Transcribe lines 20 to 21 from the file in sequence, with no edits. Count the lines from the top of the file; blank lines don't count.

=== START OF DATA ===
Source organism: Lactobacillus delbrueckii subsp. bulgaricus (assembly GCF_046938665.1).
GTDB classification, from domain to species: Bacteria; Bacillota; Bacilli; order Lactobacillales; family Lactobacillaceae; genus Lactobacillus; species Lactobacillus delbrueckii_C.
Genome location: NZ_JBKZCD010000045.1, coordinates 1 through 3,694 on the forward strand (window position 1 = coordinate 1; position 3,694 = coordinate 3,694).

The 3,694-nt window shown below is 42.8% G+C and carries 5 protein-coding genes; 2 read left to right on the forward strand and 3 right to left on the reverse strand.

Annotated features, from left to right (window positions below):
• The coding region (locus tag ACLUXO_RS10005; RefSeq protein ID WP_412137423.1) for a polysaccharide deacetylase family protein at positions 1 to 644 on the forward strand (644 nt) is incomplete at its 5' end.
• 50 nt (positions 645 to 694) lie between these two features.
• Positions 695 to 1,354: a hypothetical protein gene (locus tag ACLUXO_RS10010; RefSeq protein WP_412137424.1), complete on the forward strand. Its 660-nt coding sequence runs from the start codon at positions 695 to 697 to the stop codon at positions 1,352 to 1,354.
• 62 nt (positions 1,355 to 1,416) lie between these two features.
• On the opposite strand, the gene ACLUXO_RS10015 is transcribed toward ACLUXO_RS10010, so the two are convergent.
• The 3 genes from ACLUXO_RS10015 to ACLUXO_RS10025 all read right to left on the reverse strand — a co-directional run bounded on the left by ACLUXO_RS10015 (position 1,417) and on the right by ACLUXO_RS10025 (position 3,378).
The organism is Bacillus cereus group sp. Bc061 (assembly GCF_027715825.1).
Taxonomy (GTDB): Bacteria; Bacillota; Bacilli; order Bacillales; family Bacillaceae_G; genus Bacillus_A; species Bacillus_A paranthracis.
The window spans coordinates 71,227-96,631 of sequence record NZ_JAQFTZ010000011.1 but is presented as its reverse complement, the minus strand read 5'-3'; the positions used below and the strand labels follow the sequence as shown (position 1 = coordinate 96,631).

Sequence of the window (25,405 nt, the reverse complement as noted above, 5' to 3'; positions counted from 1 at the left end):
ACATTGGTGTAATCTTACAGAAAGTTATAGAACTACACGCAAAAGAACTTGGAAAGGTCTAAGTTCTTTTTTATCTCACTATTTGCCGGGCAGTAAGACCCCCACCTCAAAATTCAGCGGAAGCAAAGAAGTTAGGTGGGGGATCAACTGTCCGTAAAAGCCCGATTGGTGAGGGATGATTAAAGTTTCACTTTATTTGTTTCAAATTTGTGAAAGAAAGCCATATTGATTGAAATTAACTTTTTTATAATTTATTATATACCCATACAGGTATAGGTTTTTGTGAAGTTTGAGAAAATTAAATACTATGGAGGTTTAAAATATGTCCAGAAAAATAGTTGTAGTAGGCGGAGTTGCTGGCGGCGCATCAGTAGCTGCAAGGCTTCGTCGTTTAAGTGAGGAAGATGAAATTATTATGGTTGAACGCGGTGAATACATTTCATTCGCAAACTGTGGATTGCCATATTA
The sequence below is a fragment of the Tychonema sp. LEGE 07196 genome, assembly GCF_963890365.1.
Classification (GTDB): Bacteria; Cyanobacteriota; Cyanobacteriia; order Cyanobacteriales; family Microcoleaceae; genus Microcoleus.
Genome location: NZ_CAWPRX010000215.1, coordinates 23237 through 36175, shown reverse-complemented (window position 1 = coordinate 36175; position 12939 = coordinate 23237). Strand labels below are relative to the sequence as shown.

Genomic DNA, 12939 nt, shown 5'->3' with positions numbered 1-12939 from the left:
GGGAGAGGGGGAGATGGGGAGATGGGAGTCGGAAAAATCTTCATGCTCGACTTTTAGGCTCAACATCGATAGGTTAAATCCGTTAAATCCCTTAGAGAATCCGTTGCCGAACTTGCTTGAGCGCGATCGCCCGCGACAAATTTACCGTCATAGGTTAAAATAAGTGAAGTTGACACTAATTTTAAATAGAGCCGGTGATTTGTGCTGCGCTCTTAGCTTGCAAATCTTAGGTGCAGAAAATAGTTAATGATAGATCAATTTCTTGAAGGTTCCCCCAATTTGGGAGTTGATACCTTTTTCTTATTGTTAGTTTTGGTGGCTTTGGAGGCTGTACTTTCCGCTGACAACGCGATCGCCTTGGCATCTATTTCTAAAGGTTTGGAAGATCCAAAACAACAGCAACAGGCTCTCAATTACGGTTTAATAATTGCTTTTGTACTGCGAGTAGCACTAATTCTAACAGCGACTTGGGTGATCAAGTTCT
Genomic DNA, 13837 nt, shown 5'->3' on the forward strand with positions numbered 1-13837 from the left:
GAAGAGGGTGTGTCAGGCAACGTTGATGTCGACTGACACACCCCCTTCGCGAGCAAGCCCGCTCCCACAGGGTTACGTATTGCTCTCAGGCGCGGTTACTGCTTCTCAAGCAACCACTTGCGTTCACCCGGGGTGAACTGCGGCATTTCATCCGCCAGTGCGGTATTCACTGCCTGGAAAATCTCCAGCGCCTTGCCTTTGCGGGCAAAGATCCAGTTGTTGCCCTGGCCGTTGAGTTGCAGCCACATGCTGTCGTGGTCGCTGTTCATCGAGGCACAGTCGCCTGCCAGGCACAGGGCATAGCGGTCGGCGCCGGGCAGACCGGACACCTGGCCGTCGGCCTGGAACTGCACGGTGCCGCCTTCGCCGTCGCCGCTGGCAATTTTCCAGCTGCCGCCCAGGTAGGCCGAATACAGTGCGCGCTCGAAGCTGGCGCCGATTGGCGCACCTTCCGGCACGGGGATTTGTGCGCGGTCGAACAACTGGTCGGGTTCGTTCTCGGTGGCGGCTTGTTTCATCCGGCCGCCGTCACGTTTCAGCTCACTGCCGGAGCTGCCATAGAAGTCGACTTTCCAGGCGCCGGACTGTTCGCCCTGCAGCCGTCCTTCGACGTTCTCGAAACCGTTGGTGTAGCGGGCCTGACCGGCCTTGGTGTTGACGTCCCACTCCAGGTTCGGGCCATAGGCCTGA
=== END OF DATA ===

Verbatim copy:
Genomic DNA, 12939 nt, shown 5'->3' with positions numbered 1-12939 from the left:
GGGAGAGGGGGAGATGGGGAGATGGGAGTCGGAAAAATCTTCATGCTCGACTTTTAGGCTCAACATCGATAGGTTAAATCCGTTAAATCCCTTAGAGAATCCGTTGCCGAACTTGCTTGAGCGCGATCGCCCGCGACAAATTTACCGTCATAGGTTAAAATAAGTGAAGTTGACACTAATTTTAAATAGAGCCGGTGATTTGTGCTGCGCTCTTAGCTTGCAAATCTTAGGTGCAGAAAATAGTTAATGATAGATCAATTTCTTGAAGGTTCCCCCAATTTGGGAGTTGATACCTTTTTCTTATTGTTAGTTTTGGTGGCTTTGGAGGCTGTACTTTCCGCTGACAACGCGATCGCCTTGGCATCTATTTCTAAAGGTTTGGAAGATCCAAAACAACAGCAACAGGCTCTCAATTACGGTTTAATAATTGCTTTTGTACTGCGAGTAGCACTAATTCTAACAGCGACTTGGGTGATCAAGTTCT